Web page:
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460

Part Three

1881

Each community is defined by its purpose and conse­

quently obeys specific rules; but “the

human person . . .

 is and

ought to be the principle, the subject and the end of all social

institutions.”

4

1882

Certain societies, such as the family and the state, corre­

spond more directly to the nature of man; they are necessary to

him. To promote the participation of the greatest number in the life

of a society, the creation of voluntary associations and institutions

must be encouraged “on both national and international levels,

which relate to economic and social goals, to cultural and recrea­

tional activities, to sport, to various professions, and to political

affairs.”

5

This “

socialization

” also expresses the natural tendency for

human beings to associate with one another for the sake of attain­

ing objectives that exceed individual capacities. It develops the

qualities of the person, especially the sense of initiative and respon­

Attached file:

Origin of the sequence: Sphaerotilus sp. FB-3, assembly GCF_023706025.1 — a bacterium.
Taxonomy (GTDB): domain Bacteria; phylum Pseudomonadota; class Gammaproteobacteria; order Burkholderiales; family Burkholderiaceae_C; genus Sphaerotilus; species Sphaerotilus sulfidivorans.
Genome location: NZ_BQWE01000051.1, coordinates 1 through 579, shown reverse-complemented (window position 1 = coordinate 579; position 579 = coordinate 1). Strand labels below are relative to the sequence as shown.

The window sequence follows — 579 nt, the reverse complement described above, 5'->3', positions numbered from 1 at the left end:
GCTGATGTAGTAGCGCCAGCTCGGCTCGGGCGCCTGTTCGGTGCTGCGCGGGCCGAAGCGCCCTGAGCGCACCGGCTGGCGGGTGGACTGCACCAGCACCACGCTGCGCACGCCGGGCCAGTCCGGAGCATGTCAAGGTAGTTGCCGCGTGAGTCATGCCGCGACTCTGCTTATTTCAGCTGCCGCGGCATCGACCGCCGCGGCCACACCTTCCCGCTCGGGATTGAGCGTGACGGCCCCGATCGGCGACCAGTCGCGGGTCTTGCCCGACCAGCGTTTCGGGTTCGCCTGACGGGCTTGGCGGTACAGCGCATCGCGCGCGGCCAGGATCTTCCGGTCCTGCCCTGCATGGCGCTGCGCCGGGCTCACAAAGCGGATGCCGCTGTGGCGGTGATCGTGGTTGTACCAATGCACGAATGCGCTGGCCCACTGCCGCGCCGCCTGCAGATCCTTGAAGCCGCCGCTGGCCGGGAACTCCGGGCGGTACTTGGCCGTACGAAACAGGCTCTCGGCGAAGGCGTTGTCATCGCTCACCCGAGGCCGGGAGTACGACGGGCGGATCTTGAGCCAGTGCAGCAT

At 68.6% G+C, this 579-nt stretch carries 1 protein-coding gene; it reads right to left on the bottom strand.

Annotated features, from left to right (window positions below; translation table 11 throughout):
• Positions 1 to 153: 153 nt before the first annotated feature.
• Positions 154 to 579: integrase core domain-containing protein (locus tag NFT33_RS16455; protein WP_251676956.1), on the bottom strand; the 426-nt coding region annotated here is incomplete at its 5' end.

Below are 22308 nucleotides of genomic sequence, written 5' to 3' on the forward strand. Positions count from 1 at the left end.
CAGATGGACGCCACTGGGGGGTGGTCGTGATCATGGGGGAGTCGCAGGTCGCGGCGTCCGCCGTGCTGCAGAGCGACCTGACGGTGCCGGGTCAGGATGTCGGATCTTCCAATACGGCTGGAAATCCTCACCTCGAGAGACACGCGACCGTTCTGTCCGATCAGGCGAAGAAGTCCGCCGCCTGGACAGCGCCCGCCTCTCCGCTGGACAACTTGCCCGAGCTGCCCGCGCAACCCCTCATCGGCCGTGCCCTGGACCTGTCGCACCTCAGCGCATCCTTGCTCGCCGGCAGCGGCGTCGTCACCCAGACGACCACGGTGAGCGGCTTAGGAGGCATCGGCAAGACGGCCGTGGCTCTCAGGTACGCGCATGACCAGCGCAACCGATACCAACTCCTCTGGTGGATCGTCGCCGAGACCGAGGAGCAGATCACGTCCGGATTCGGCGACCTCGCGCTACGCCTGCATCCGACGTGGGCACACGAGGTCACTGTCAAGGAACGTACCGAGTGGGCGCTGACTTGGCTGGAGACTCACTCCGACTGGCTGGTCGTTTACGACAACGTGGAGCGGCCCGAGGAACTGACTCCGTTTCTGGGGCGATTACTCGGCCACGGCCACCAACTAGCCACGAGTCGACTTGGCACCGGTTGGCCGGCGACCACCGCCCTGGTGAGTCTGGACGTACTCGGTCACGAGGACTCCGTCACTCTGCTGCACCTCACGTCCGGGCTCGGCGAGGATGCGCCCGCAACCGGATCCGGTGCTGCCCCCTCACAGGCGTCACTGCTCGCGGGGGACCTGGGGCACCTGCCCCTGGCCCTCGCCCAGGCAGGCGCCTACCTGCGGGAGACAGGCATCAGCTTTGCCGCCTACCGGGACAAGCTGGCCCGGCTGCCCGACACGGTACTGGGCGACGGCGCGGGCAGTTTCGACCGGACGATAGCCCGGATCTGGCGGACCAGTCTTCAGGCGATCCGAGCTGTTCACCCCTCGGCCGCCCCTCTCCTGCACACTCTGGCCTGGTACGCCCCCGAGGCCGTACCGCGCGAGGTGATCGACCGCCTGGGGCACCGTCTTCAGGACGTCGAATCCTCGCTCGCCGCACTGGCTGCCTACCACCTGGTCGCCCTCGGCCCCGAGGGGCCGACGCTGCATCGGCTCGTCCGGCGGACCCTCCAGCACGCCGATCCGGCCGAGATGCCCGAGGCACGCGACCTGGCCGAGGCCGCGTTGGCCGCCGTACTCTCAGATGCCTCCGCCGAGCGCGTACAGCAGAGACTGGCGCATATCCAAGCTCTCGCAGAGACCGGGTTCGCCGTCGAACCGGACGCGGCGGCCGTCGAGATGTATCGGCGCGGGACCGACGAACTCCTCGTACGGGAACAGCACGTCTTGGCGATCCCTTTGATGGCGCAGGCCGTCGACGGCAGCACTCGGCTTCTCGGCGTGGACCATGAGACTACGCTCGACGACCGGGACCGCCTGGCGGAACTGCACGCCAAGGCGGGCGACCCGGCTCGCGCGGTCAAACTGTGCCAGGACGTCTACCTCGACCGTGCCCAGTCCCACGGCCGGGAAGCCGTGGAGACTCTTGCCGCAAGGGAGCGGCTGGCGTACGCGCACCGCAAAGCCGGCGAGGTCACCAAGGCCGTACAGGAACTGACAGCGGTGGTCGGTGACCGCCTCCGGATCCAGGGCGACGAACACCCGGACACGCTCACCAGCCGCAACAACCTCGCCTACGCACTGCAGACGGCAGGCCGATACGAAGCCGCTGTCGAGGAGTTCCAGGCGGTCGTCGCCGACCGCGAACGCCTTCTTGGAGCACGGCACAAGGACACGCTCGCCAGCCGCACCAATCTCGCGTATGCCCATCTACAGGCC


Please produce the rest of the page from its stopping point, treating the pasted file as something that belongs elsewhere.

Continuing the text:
sibility, and helps guarantee his rights.

6

1883

Socialization also presents dangers. Excessive interven­

tion by the state can threaten personal freedom and initiative. The

teaching of the Church has elaborated the principle of

subsidiarity,

according to which “a community of a higher order should not

interfere in the internal life of a community of a lower order,

depriving the latter of its functions, but rather should support it in

case of need and help to co-ordinate its activity with the activities

of the rest of society, always with a view to the common good.”

7

1884

God has not willed to reserve to himself all exercise of

power. He entrusts to every creature the functions it is capable of

performing, according to the capacities of its own nature. This

mode of governance ought to be followed in social life. The way

God acts in governing the world, which bears witness to such great

regard for human freedom, should inspire the wisdom of those

who govern human communities. They should behave as ministers

of divine providence.

1885

The principle of subsidiarity is opposed to all forms of col­

lectivism. It sets limits for state intervention. It aims at harmo­

nizing the relationships between individuals and societies. It tends

toward the establishment of true international order.

4

GS

25 § 1.

5 John XXIII,

MM

60.

6 Cf.

GS

25 § 2;

CA

12.

7

CA

48 § 4; cf. Pius XI,

Quadragesimo anno

I, 184-186.

1929

1913

2431

307

302